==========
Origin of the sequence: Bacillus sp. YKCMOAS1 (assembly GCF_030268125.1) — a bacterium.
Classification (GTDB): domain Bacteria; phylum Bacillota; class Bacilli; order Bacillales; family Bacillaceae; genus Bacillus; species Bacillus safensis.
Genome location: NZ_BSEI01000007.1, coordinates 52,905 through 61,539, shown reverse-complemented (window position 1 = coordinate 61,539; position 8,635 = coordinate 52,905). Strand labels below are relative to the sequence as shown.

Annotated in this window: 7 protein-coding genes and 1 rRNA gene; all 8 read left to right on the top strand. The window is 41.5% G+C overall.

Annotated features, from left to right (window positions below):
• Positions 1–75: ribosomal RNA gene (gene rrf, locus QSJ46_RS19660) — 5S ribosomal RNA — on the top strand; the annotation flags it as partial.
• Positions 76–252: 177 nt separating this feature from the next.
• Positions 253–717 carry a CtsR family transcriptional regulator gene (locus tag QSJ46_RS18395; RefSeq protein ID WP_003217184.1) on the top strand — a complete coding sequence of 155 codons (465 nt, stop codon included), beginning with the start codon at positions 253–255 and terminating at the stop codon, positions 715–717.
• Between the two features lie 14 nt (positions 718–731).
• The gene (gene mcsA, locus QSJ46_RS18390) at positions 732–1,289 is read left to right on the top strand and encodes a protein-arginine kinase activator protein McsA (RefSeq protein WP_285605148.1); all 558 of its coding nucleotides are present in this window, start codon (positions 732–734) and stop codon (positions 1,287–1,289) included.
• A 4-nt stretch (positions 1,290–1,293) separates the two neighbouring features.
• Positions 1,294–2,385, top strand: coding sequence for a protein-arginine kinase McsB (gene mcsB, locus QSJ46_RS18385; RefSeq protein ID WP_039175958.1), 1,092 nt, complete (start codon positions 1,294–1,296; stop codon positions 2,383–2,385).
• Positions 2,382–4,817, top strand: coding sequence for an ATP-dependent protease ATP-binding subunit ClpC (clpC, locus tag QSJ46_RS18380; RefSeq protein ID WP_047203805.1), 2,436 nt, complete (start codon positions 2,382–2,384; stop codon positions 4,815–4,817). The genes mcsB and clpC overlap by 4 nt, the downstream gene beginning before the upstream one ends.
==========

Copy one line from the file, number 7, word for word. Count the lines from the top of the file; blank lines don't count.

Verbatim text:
• Positions 76–252: 177 nt separating this feature from the next.